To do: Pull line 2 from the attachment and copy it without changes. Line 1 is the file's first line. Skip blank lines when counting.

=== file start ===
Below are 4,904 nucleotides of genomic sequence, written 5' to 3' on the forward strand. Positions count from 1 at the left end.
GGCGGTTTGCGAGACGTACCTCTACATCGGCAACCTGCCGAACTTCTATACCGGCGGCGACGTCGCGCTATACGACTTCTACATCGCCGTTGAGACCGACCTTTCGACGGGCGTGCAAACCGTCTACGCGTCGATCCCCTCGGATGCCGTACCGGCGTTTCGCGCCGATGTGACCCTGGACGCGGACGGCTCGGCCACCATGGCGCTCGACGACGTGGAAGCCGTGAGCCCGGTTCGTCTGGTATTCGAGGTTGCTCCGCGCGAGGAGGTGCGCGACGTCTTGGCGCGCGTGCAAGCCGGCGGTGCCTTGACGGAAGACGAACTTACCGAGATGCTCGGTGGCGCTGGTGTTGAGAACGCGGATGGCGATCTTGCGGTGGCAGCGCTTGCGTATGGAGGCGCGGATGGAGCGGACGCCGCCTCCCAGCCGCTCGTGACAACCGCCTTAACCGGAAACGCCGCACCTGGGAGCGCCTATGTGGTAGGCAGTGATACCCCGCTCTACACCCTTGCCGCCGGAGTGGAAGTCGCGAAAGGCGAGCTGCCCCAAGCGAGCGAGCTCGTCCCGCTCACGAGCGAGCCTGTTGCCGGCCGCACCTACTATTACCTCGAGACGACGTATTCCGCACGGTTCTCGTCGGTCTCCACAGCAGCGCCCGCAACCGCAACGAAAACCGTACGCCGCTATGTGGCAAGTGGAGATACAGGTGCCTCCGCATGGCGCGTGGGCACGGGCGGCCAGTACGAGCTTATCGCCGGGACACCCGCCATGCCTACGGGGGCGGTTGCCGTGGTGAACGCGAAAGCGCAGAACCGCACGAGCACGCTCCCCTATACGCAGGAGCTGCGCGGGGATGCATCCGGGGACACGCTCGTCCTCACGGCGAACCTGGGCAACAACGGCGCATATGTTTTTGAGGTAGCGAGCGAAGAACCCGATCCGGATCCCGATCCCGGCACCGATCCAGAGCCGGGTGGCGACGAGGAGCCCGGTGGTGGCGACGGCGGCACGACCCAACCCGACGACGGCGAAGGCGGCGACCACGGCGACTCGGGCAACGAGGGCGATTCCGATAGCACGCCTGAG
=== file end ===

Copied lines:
GGCGGTTTGCGAGACGTACCTCTACATCGGCAACCTGCCGAACTTCTATACCGGCGGCGACGTCGCGCTATACGACTTCTACATCGCCGTTGAGACCGACCTTTCGACGGGCGTGCAAACCGTCTACGCGTCGATCCCCTCGGATGCCGTACCGGCGTTTCGCGCCGATGTGACCCTGGACGCGGACGGCTCGGCCACCATGGCGCTCGACGACGTGGAAGCCGTGAGCCCGGTTCGTCTGGTATTCGAGGTTGCTCCGCGCGAGGAGGTGCGCGACGTCTTGGCGCGCGTGCAAGCCGGCGGTGCCTTGACGGAAGACGAACTTACCGAGATGCTCGGTGGCGCTGGTGTTGAGAACGCGGATGGCGATCTTGCGGTGGCAGCGCTTGCGTATGGAGGCGCGGATGGAGCGGACGCCGCCTCCCAGCCGCTCGTGACAACCGCCTTAACCGGAAACGCCGCACCTGGGAGCGCCTATGTGGTAGGCAGTGATACCCCGCTCTACACCCTTGCCGCCGGAGTGGAAGTCGCGAAAGGCGAGCTGCCCCAAGCGAGCGAGCTCGTCCCGCTCACGAGCGAGCCTGTTGCCGGCCGCACCTACTATTACCTCGAGACGACGTATTCCGCACGGTTCTCGTCGGTCTCCACAGCAGCGCCCGCAACCGCAACGAAAACCGTACGCCGCTATGTGGCAAGTGGAGATACAGGTGCCTCCGCATGGCGCGTGGGCACGGGCGGCCAGTACGAGCTTATCGCCGGGACACCCGCCATGCCTACGGGGGCGGTTGCCGTGGTGAACGCGAAAGCGCAGAACCGCACGAGCACGCTCCCCTATACGCAGGAGCTGCGCGGGGATGCATCCGGGGACACGCTCGTCCTCACGGCGAACCTGGGCAACAACGGCGCATATGTTTTTGAGGTAGCGAGCGAAGAACCCGATCCGGATCCCGATCCCGGCACCGATCCAGAGCCGGGTGGCGACGAGGAGCCCGGTGGTGGCGACGGCGGCACGACCCAACCCGACGACGGCGAAGGCGGCGACCACGGCGACTCGGGCAACGAGGGCGATTCCGATAGCACGCCTGAG